Securities lending starting to dry up a little?
|Dec 2nd, 2008 | Filed under: Institutional Investing, Today's Post | By: Alpha Male||
It’s fair to say that the hedge fund industry as we know it would not exist if it weren’t for one critical, but often ignored function – securities lending. Like the proverbial swimming duck, a steady flow of stock “borrow” used for short-selling hides the mayhem that goes on just below the waterline.
Through their custodians or on their own, institutional investors often make their holdings available for loan (although some argue that securities lending is not technically a loan). Doing so routinely produces a small revenue stream with very little risk. In other words, the closest thing to a free lunch that exists today. According to the International Security Lending Association (ISLA), there was about $2 trillion worth of securities on loan at the beginning of 2008.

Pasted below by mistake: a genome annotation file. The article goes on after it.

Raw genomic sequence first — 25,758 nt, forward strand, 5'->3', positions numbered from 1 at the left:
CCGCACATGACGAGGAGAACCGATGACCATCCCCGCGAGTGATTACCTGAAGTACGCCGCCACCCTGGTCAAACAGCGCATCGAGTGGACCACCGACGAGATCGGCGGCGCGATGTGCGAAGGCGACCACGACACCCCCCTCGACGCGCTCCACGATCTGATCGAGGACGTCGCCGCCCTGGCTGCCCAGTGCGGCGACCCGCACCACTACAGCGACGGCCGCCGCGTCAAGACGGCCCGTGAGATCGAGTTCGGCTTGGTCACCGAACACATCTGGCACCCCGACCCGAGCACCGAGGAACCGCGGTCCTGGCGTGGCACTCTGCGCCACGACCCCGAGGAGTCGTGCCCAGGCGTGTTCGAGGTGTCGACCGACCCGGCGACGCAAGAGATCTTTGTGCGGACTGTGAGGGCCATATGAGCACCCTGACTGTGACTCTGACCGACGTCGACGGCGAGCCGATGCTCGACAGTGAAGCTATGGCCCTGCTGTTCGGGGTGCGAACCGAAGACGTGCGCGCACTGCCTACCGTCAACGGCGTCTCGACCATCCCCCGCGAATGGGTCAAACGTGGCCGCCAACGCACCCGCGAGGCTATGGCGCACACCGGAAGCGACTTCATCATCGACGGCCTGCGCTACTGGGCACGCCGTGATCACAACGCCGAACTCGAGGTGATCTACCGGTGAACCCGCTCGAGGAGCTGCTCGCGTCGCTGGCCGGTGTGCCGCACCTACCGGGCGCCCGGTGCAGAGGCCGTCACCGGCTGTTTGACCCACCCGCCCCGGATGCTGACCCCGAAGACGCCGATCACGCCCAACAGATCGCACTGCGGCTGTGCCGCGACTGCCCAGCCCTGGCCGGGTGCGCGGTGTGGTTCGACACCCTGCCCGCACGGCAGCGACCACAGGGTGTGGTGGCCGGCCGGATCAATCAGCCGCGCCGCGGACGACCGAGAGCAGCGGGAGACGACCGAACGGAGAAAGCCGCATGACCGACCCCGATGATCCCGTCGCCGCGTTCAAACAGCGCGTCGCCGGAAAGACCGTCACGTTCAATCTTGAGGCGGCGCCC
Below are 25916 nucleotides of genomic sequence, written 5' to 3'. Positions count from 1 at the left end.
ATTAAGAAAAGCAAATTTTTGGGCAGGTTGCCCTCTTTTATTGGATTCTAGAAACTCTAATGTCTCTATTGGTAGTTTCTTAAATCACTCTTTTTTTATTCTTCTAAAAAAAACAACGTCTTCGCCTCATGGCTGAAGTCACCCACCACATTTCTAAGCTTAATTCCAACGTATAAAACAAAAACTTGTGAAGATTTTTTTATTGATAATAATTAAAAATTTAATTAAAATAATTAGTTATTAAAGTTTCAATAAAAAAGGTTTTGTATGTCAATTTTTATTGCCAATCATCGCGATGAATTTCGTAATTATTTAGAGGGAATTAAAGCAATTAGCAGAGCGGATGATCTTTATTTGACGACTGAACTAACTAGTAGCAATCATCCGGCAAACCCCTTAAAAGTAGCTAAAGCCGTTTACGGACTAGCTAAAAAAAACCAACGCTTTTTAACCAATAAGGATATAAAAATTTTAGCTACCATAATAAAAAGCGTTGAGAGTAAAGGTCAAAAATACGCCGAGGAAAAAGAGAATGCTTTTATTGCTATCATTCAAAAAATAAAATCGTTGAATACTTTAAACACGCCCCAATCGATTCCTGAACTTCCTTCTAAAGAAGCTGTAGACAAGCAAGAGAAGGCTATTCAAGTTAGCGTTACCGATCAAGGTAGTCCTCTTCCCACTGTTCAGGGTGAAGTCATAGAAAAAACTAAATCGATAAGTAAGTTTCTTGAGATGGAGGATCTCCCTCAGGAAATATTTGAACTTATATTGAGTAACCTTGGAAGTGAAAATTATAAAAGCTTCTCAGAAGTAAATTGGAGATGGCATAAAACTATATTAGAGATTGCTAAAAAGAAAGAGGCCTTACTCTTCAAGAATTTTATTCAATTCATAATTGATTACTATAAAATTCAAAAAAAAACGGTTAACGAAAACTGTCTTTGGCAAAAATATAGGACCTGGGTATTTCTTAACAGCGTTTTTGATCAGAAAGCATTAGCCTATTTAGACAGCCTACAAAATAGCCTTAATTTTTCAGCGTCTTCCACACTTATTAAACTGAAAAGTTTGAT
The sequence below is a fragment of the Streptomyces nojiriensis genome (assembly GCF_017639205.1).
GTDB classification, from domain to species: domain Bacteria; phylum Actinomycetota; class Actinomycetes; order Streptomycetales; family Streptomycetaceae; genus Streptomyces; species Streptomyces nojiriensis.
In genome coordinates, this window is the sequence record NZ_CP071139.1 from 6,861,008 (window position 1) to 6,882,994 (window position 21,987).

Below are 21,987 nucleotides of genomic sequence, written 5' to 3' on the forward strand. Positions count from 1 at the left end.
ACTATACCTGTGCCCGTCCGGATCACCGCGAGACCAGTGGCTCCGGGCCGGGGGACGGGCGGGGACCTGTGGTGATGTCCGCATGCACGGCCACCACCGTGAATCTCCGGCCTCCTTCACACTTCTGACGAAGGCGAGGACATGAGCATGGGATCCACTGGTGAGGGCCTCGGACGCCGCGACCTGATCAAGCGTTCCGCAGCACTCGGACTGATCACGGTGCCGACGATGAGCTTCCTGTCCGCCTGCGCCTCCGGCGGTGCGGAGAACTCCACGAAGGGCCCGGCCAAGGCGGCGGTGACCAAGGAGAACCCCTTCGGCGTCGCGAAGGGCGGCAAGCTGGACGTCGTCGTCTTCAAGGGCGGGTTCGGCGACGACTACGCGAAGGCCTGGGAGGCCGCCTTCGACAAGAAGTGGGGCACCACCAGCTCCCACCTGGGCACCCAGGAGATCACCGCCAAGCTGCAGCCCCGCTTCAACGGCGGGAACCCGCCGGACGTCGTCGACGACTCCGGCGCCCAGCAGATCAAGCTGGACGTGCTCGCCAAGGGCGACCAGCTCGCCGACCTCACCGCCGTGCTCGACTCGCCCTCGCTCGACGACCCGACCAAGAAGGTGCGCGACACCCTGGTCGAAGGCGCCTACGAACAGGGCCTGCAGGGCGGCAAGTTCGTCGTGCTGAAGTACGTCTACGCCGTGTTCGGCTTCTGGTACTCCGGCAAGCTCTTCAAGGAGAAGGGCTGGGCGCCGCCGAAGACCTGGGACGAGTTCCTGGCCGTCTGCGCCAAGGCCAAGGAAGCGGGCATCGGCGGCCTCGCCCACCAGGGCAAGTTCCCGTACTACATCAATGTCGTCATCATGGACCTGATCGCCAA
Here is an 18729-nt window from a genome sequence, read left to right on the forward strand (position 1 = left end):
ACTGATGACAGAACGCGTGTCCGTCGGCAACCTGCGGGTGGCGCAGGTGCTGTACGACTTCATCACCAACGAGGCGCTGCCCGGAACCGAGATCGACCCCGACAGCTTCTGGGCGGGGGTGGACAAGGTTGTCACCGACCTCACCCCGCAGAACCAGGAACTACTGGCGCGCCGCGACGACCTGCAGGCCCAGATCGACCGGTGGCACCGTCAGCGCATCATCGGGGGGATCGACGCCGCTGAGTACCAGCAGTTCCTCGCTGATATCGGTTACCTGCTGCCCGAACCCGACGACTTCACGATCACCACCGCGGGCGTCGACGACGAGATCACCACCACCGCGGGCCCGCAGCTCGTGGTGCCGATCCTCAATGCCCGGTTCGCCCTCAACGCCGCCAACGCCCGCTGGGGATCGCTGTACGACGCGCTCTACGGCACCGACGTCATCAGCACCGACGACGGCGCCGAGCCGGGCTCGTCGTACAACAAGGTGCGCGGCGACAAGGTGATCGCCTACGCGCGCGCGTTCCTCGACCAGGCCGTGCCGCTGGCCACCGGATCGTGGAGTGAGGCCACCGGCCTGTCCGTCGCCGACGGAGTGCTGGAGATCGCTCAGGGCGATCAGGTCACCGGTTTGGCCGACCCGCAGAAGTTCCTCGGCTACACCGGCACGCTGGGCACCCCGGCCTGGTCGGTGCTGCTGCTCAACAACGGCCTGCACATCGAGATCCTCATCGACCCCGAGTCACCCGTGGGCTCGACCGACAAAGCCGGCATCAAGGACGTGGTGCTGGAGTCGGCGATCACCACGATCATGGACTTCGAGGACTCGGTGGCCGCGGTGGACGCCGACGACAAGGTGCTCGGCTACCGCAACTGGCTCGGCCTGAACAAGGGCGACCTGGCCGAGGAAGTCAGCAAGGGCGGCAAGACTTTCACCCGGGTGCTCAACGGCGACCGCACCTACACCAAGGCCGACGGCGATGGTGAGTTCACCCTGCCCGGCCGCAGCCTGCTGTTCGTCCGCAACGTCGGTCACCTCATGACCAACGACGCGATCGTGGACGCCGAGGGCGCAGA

But the credit crunch is starting to eat this free lunch. Demand has been hit by temporary short-selling bans around the world. Spooked by what they regard as new counter-party risks, and motivated by a sense of vigilante justice against short sellers, several major institutional investors have unilaterally curtailed their securities lending programs recently. The head of Citigroup’s securities finance group recently told Global Pensions that:
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